Some of the policy instruments developed and still being developed by DALRRD include:
- The introduction of the Beneficiary Selection and Land Allocation Policy, inter alia, 50% for women, as an intervention to unlock women’s access to land.
- Draft National Policy on Comprehensive Development Support,which stipulates 50% target for women.
- Developed Women Empowerment Strategyin agriculture, land reform and rural development, in collaboration with UN Women, which awaits approval by DALRRD.
- Introduction of Norms and Standards for the inclusion of designated groupsthat seeks to influence departmental programmes, including post-settlement programmes, such as CASP, to increase and mainstream women participation in the sector by adhering to the 50% target.
- Blended finance, a financial support model, has been introduced to reduce reliance on grants and increase access and affordability of loans by black producers. This model also emphasises the need to adhere to the 50% target for support to women.
How will empowered female farmers help promote socio-economic development within society?
Female farmers take responsibility for the well-being of the members of their families, including food provision and care for children and the elderly. Women from indigenous and grassroots communities are often also custodians of traditional knowledge, which is key for their communities’ livelihoods, resilience and culture.
More so, promoting and ensuring gender equality and empowering rural women through decent work and productive employment, not only contributes to inclusive and sustainable economic growth, but also enhances the effectiveness of poverty reduction and food security initiatives.
How big a role does land ownership play in women empowerment?
The issue of land access and ownership remains an important productive asset that women need. After the promulgation of the Native Land Act in 1913, women were at the forefront in waging struggles against land dispossession. The quest for women’s access to land was also reflected in the Women’s Charter of 1954 before the drafting and adoption of the Freedom Charter in 1955. This was highlighted by the Honourable Minister of Agriculture, Land Reform and Rural Development in a webinar hosted on 12 August 2021.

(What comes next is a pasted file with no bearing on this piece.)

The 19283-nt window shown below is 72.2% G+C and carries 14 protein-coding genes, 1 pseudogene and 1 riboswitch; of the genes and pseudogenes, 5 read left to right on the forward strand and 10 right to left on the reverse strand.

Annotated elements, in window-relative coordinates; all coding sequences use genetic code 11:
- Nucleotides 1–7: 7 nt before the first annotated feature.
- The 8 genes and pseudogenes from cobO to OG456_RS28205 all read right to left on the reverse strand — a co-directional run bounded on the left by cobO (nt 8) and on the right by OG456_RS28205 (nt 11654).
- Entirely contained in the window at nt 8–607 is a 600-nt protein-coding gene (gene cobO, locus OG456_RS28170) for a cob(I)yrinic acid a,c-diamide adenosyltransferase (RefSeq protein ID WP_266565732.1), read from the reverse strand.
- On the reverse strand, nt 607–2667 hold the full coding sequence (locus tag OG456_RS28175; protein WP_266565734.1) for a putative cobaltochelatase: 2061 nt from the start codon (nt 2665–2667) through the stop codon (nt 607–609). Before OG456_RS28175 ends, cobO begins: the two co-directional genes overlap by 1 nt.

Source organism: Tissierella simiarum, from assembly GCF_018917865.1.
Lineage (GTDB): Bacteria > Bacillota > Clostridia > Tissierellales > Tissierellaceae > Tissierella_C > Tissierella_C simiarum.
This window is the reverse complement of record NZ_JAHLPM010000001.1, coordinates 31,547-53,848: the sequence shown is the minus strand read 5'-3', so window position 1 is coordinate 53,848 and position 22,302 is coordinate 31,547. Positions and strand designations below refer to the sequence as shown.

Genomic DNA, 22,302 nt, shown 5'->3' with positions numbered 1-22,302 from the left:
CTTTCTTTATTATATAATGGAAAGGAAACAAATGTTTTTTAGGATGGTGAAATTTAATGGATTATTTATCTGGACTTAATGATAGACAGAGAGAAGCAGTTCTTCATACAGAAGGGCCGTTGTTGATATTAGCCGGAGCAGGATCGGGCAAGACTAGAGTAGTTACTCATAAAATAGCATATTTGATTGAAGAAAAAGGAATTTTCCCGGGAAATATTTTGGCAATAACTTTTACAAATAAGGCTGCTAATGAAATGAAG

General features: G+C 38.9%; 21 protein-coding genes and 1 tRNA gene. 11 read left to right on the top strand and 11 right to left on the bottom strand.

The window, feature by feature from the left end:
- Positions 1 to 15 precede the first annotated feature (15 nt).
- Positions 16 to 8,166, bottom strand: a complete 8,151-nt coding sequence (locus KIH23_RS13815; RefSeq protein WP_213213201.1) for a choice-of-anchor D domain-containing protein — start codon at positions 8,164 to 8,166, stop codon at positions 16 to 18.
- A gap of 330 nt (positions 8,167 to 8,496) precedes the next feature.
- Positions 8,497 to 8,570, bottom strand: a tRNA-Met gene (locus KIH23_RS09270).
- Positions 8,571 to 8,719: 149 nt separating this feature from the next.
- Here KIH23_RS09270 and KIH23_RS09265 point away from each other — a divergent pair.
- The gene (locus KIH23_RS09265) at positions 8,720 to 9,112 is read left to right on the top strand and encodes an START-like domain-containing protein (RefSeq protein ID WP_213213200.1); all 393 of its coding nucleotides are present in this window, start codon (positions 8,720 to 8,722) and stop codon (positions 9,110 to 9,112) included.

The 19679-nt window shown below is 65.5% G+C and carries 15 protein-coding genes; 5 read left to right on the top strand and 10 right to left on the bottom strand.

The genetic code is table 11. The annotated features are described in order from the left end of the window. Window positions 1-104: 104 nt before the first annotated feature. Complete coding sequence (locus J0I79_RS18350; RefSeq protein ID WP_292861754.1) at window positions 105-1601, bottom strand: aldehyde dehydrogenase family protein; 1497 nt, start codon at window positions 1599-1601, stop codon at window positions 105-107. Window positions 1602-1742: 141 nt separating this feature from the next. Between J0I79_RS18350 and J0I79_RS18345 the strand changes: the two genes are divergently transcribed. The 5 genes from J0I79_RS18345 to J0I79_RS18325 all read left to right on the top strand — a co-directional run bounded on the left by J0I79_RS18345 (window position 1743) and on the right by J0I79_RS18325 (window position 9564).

Enabling women farmers to control their resources is important to achieving not only the UN Sustainable Development Goal (SDG) 5 — gender equality and empowerment of women and girls but also many others, including eliminating poverty (SDG1) and ending hunger (SDG2).
When Africa’s female farmers thrive, everyone benefits: the women themselves, the children in whom they invest, the communities that they feed and the economies to which they contribute. With the right investments and policies, Africa’s women-run farms could produce a bumper crop of development.
What resources does the government make available to empower female farmers?
The government of South Africa continues to play an important role in agriculture for female farmers because of their effort to fight food insecurity and poverty. Several policies, programmes and strategies have continuously been developed to acknowledge, encourage and increase the participation of women, young women and women with disabilities in the agricultural sector.
The major thrust of these programmes was to underline the fact that women play a significant role in food security, job creation, economic growth and poverty alleviation. Therefore, investing in them will promote sustainable agricultural production in the country and unlock enormous economic growth. Some of the agricultural programmes implemented include:
- CASP and Ilima/Letsema, 2004;
- Jobs Fund (2019);
- Presidential Employment Stimulus (2020); and
- Farmer entrepreneur awards.
These programmes have the long-term ambition of leveraging women entrepreneurs from being subsistence and smallholder producers to commercial entrepreneurs who also venture into export markets.
The department made land available by lease to females. What has been the impact, challenges and opportunities?
The department had acquired allocated PLAS land to women from 2015 as follows:
- For the past six years, the department allocated 440 331 hectares from 292 farms. Allocations range from commercial, smallholders, farm dwellers to labour tenants’ categories.
- Of the 440 331 hectares, 190 169 hectares were allocated to women.
- There are 1 669 beneficiaries of which 414 are women:
- 190 169 hectares (43%) allocated to women.
- 414 women beneficiaries (25%).
|Allocated farms 2015—March 2021
|Number of beneficiaries
|Hectares allocated to women